Much of the recent economic data we've seen has looked better than expected. And the stock market has seen a string of new record highs.
This week's economic updates may prove to be less inspiring, with key reports due on retail sales and inflation.
Consumers have a pulse
On Tuesday, the Commerce Department releases the February retail sales report, scheduled at 8:30 a.m. (all times Eastern). Between a positive (the modest pickup in wages seen in Friday's employment report) and a negative (the big jump in gasoline prices), economists expect the report to show only a slight increase.
Says Nigel Gault, chief economist with IHS Global Insight, "I think the consumer's doing OK, not great." He notes that consumers have been negatively affected by the expiration of the payroll tax cut, which took effect at the beginning of the year and have also been slammed by rising prices at the gasoline pump.
Experts say inflation is looking restrained if you can stare past the increase in gasoline prices. So-called core inflation, the measure watched most closely by economists and the Federal Reserve, has been largely contained lately. The core gauge excludes energy and food costs.
At 8:30 a.m. Thursday, the Labor Department releases the Producer Price Index. This is the gauge of prices at the wholesale level. The Consumer Price Index, which measures prices at the retail level, follows at 8:30 a.m. Friday.
Comforted by the longer-term trend, John Silvia, chief economist for Wells Fargo Securities, says, "I think inflation is still 1.5 (percent) to 2 percent as far as the CPI goes." Indeed, officials with the Federal Reserve have said inflation has remained remarkably low.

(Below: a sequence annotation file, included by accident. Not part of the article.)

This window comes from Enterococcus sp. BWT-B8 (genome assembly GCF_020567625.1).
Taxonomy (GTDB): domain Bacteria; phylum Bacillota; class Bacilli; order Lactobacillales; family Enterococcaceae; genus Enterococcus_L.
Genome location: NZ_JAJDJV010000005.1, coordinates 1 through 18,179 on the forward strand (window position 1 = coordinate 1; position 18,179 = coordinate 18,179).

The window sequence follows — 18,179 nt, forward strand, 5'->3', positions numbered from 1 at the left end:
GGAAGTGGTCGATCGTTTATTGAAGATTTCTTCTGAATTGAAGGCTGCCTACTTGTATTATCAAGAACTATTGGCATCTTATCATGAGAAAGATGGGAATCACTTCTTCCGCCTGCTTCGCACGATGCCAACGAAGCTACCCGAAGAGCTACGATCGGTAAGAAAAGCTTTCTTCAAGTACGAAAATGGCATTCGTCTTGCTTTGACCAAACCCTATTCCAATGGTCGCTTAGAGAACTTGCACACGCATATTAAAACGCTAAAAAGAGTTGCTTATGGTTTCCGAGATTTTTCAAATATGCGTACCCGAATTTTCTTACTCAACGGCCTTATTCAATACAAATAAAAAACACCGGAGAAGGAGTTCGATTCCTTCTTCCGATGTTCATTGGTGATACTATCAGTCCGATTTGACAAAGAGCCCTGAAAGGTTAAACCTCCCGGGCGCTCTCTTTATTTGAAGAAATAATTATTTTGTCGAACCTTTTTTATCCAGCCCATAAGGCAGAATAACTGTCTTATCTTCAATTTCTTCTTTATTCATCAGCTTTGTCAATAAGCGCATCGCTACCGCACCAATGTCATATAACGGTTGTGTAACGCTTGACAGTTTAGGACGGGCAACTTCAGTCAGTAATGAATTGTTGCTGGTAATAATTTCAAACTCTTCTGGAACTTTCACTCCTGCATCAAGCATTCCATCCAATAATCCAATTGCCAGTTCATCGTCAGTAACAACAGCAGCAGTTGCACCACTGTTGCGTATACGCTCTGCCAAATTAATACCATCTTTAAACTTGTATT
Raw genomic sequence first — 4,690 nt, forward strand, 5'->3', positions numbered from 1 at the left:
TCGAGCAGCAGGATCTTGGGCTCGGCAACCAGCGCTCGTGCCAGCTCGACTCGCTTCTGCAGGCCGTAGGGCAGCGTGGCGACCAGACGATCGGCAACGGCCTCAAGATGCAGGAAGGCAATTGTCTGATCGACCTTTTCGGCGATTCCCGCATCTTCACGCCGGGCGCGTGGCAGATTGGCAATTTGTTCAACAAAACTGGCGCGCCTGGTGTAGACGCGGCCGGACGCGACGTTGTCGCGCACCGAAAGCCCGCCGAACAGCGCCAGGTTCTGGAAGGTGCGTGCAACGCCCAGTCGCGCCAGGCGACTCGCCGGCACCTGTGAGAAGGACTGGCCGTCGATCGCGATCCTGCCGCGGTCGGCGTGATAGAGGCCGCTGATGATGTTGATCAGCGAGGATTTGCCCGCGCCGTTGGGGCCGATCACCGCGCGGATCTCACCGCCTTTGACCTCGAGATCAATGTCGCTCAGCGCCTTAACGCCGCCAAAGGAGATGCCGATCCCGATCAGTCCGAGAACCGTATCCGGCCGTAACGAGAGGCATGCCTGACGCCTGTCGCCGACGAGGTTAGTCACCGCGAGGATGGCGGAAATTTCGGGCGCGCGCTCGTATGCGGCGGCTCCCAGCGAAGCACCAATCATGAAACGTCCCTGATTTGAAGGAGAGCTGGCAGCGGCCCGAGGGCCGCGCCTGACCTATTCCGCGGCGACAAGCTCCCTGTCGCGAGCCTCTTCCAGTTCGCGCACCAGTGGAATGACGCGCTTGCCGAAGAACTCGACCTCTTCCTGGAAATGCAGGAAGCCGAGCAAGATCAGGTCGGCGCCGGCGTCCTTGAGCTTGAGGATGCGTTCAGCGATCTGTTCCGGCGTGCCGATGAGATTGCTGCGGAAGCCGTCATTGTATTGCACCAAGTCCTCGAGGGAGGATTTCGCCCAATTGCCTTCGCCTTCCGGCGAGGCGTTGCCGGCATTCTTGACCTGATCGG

Punched at the pump
Jeffrey Rosen, chief economist at Briefing.com, says that, by his calculation, gasoline prices were up about 14 percent for the month covered by the upcoming CPI report. Including gasoline, retail sales were probably up about 0.2 percent to 0.3 percent in February, Rosen says.
"My main concern is basically what's going to happen with the savings rate in February," he says. He says consumers dipped into savings in January to help fund their purchases. He says if consumers felt like they wanted to replenish savings in February, that could have dampened retail sales.
Better gas prices later?
Economists say a big part of the recent spike in gasoline prices has involved temporary supply bottlenecks, including refinery shutdowns. Some of those gains could begin to be reversed soon. Gault says crude oil prices are beginning to fall. He looks for the decline to continue and to help send down prices paid by drivers at the gasoline pump.
This week in business history
On March 13, 1933, the nation was caught in the grip of the Great Depression. On that day, the nation's banks began to reopen after President Franklin Roosevelt had required a so-called bank holiday. It was the beginning of a recovery for the banking system, when depositors began to return their money to banks. The previous month had seen a devastating run on the banks.